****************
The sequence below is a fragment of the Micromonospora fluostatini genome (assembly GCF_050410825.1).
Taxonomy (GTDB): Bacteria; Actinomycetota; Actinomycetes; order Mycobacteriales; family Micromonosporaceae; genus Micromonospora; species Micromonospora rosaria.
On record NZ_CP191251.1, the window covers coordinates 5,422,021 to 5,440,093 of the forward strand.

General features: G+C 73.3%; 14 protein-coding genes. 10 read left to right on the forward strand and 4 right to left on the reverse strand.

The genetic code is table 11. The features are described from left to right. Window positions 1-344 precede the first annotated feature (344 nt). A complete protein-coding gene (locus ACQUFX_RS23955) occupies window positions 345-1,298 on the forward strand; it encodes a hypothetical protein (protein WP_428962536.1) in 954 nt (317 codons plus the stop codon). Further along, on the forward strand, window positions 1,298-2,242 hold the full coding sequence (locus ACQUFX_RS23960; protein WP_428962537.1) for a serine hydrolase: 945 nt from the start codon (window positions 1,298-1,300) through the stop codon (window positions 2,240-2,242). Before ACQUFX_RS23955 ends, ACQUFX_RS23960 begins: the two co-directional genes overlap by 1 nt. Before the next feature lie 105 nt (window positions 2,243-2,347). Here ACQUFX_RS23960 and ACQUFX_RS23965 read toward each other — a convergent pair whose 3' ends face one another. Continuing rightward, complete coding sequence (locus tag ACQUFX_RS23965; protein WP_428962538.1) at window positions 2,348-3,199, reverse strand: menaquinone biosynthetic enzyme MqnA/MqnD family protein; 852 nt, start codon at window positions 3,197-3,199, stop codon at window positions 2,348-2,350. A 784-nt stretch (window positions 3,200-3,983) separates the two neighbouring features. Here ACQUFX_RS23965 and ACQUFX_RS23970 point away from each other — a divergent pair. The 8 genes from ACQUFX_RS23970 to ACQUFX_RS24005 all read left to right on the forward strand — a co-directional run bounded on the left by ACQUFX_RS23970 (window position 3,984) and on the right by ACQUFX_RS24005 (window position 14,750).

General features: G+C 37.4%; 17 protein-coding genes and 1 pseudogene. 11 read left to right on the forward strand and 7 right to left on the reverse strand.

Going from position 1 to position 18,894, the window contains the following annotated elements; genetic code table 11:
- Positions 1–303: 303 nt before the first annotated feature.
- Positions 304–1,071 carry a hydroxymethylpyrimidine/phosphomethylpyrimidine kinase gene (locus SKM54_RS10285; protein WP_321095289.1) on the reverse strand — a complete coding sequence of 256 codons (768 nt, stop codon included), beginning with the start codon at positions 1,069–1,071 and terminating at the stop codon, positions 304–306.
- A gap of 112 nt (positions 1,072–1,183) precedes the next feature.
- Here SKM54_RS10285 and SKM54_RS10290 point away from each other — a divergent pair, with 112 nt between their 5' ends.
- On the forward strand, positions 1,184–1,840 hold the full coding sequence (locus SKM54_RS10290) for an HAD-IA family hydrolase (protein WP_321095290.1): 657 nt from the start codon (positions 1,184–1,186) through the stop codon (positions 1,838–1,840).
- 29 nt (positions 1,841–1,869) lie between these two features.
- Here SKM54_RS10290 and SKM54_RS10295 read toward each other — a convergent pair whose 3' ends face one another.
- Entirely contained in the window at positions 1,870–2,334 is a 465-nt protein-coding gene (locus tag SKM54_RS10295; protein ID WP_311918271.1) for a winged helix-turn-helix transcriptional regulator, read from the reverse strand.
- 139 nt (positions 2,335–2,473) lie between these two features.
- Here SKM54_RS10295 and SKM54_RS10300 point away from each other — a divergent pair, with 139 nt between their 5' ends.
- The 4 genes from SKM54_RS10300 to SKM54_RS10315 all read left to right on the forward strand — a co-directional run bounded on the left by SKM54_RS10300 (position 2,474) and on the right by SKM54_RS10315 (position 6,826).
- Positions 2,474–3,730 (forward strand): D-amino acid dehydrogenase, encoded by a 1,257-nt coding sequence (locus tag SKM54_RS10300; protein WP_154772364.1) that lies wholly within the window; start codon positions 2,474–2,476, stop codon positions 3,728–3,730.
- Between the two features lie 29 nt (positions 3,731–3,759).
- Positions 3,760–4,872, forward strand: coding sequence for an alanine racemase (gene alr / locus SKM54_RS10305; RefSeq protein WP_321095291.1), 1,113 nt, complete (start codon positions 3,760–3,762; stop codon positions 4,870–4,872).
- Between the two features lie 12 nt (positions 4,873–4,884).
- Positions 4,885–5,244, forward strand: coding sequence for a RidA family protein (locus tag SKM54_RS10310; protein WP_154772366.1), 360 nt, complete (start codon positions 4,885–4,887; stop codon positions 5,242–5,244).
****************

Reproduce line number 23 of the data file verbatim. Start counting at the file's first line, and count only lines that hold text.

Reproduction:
- Positions 4,885–5,244, forward strand: coding sequence for a RidA family protein (locus tag SKM54_RS10310; protein WP_154772366.1), 360 nt, complete (start codon positions 4,885–4,887; stop codon positions 5,242–5,244).